Revolutionary Humanities!

For Spring 2014, the Humanities Division is excited to host a reading group on the theme of Revolution. Our idea is to look at how revolutionary moments, ideas, discoveries, technologies, and genres have changed our sense of what it means to be human. The reading list will allow us to look at explore seminal moments in political, religious, scientific, and cultural history. We will be reading non-fiction, fiction, poetry, and a graphic novel and be traveling across the globe and through many time periods. The books will look at revolutionary events from the past, from the mastery of fire and shifts in science to the Islamic Revolution and the growth of graphic novels as a genre. Our sense of revolution is not merely about politics but about the major transformations that have affected how we live, how we find and make meaning, and how we understand ourselves and our world.
We encourage students, Drury alumni, the Springfield community staff, and faculty to attend one or all of the discussions. At each event, we will have a discussion facilitator, water, and a light snack. This is not a class or lecture. Rather, this is an opportunity for  the community to come together and informally discuss books and ideas. We are particularly excited about our Revolutionary Poetry day when we will invite members of the book club to bring and read their favorite “revolutionary” poems – even those in foreign languages! We look forward to seeing you at the discussions and learning with you.

The schedule for the book readings is as follows (with summary excerpts taken from various sources linked to below). All meetings will be held in the Harwood Reading Room, Olin Library, on the Drury University Campus.


Tues, Jan 28th @ 3pm – Dava Sobel, Galileo’s Daughter: A Historical Memoir of Science, Faith, and Love

galileo-daughter(Taken from Random House): “Galileo Galilei was the foremost scientist of his day. Though he never left Italy, his inventions and discoveries were heralded around the world. His telescopes allowed him to reveal the heavens and enforce the astounding argument that the earth moves around the sun. For this belief, he was brought before the Holy Office of the Inquisition, accused of heresy, and forced to spend his last years under house arrest.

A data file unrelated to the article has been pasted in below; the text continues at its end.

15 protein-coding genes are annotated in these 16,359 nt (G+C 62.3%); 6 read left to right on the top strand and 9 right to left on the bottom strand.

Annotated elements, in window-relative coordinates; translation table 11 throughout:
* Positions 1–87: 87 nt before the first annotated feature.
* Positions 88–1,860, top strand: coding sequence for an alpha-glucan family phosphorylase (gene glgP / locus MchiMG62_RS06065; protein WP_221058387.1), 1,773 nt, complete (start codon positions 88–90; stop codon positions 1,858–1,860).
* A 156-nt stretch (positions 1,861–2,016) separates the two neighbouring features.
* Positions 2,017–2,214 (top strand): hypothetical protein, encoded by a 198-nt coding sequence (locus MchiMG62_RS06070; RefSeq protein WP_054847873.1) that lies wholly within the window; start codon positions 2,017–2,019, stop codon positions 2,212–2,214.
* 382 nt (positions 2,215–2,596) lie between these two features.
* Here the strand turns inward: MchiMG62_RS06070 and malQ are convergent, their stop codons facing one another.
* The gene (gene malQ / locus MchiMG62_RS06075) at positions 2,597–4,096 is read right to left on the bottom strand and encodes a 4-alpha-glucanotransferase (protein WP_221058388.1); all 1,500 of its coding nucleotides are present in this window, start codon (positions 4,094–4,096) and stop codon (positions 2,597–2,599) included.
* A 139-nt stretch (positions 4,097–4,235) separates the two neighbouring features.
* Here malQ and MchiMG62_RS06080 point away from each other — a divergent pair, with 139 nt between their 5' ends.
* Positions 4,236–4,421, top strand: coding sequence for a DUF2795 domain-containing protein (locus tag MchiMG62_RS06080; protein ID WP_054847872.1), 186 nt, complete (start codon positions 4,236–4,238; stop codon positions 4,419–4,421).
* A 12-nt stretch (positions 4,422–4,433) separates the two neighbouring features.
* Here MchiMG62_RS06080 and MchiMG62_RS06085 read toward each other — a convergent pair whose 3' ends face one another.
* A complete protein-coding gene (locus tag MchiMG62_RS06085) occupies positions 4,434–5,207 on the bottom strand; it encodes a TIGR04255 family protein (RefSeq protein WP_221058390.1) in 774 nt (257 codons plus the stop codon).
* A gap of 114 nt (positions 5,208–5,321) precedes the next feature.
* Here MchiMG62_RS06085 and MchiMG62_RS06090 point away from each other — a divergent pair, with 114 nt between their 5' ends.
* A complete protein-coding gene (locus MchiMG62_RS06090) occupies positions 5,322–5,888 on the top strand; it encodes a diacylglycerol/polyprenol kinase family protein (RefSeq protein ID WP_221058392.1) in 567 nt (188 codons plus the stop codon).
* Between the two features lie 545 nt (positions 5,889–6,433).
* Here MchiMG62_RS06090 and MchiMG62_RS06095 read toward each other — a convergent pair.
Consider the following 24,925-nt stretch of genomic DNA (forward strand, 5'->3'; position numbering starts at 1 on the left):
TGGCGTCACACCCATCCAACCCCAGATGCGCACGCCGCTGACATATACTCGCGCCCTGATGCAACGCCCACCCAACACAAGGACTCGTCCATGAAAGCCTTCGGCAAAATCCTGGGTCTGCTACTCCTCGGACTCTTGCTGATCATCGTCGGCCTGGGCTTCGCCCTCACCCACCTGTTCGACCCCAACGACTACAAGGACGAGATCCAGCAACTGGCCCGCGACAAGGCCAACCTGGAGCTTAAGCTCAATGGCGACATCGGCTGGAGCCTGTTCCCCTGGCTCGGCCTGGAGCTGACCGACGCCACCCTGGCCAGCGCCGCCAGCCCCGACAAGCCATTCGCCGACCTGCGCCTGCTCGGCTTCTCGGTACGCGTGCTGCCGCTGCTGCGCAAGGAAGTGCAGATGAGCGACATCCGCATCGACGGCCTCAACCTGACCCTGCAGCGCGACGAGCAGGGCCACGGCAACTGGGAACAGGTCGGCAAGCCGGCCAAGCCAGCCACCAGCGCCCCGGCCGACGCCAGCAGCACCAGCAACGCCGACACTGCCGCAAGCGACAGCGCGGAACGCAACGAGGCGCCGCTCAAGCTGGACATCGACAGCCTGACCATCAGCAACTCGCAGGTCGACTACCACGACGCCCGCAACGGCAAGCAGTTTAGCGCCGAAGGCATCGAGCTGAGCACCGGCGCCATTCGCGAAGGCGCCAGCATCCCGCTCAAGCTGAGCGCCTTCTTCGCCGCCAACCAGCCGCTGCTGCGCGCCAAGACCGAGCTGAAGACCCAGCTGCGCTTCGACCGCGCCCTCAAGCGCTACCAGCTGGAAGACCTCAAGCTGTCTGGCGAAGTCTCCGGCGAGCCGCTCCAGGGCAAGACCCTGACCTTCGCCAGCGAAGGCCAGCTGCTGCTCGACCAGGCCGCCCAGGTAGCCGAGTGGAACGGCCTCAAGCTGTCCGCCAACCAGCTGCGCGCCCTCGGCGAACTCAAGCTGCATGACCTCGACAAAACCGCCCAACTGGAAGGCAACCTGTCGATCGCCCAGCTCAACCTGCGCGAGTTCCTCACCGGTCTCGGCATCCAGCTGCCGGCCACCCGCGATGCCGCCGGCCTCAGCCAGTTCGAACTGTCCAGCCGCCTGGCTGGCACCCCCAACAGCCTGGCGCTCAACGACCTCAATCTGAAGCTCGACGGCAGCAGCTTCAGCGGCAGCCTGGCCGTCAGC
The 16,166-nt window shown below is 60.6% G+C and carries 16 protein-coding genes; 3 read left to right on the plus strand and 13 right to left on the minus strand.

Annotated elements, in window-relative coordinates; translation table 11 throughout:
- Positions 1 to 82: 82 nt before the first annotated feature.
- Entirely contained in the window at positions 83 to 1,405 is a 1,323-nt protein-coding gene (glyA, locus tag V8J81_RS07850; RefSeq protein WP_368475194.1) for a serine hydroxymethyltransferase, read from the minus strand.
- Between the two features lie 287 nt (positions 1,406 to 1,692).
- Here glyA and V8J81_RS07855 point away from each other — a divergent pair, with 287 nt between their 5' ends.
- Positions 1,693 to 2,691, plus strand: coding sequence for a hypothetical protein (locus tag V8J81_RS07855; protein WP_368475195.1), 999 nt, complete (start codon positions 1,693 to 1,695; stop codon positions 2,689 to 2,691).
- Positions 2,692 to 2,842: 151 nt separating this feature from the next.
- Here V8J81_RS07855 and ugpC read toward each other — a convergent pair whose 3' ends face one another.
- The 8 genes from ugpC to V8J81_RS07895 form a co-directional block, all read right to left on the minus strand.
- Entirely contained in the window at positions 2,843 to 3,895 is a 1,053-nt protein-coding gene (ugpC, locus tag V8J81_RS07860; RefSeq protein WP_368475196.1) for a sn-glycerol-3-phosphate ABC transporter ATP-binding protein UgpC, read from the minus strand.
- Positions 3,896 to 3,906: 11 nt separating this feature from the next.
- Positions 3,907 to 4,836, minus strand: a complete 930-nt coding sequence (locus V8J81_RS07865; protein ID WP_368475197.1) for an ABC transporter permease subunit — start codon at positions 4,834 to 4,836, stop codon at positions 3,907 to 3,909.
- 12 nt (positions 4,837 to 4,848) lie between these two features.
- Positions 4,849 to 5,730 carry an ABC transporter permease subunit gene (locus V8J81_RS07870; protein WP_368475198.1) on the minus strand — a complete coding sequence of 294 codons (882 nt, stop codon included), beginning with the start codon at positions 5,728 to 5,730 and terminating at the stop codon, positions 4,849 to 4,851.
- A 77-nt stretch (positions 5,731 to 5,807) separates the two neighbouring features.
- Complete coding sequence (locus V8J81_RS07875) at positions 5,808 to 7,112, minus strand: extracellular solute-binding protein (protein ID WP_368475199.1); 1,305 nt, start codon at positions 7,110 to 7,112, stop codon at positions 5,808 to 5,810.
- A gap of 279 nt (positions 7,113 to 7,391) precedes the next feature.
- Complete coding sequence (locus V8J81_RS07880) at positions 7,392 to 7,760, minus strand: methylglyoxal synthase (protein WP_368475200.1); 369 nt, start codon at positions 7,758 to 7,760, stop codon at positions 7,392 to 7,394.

Galileo’s oldest child was thirteen when he placed her in a convent near him in Florence, where she took the most appropriate name of Suor Maria Celeste. Her support was her father’s greatest source of strength. Her presence, through letters which Sobel has translated from Italian and masterfully woven into the narrative, graces her father’s life now as it did then.

GALILEO’S DAUGHTER dramatically recolors the personality and accomplishment of a mythic figure whose seventeenth-century clash with Catholic doctrine continues to define the schism between science and religion. Moving between Galileo’s public life and Maria Celeste’s sequestered world, Sobel illuminates the Florence of the Medicis and the papal court in Rome during an era when humanity’s perception of its place in the cosmos was overturned. With all the human drama and scientific adventure that distinguished Latitude, GALILEO’S DAUGHTER is an unforgettable story.”


Wednesday, Feb 12th, @ 2pm – Marjane Satrapi, Complete Persepolis


(Taken from Random House): “Here, in one volume: Marjane Satrapi’s best-selling, internationally acclaimed memoir-in-comic-strips.

Persepolis is the story of Satrapi’s unforgettable childhood and coming of age within a large and loving family in Tehran during the Islamic Revolution; of the contradictions between private life and public life in a country plagued by political upheaval; of her high school years in Vienna facing the trials of adolescence far from her family; of her homecoming–both sweet and terrible; and, finally, of her self-imposed exile from her beloved homeland. It is the chronicle of a girlhood and adolescence at once outrageous and familiar, a young life entwined with the history of her country yet filled with the universal trials and joys of growing up.